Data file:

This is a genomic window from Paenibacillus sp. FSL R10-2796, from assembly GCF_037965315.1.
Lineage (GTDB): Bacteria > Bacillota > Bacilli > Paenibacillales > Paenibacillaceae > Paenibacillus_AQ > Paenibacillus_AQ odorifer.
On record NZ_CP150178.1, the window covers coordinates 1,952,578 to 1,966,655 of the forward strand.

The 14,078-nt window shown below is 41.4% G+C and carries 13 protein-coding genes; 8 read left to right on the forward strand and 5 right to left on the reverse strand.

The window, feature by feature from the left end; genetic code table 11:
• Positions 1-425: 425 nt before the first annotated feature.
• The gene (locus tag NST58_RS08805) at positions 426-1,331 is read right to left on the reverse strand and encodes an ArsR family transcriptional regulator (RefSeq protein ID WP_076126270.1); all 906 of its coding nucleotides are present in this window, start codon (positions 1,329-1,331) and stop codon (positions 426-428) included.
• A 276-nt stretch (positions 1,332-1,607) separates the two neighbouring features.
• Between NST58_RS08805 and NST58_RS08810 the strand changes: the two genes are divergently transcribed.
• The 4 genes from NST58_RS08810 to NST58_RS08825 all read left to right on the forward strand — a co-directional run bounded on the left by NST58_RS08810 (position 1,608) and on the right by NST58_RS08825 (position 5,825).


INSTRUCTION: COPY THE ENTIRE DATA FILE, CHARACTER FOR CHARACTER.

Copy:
This is a genomic window from Paenibacillus sp. FSL R10-2796, from assembly GCF_037965315.1.
Lineage (GTDB): Bacteria > Bacillota > Bacilli > Paenibacillales > Paenibacillaceae > Paenibacillus_AQ > Paenibacillus_AQ odorifer.
On record NZ_CP150178.1, the window covers coordinates 1,952,578 to 1,966,655 of the forward strand.

The 14,078-nt window shown below is 41.4% G+C and carries 13 protein-coding genes; 8 read left to right on the forward strand and 5 right to left on the reverse strand.

The window, feature by feature from the left end; genetic code table 11:
• Positions 1-425: 425 nt before the first annotated feature.
• The gene (locus tag NST58_RS08805) at positions 426-1,331 is read right to left on the reverse strand and encodes an ArsR family transcriptional regulator (RefSeq protein ID WP_076126270.1); all 906 of its coding nucleotides are present in this window, start codon (positions 1,329-1,331) and stop codon (positions 426-428) included.
• A 276-nt stretch (positions 1,332-1,607) separates the two neighbouring features.
• Between NST58_RS08805 and NST58_RS08810 the strand changes: the two genes are divergently transcribed.
• The 4 genes from NST58_RS08810 to NST58_RS08825 all read left to right on the forward strand — a co-directional run bounded on the left by NST58_RS08810 (position 1,608) and on the right by NST58_RS08825 (position 5,825).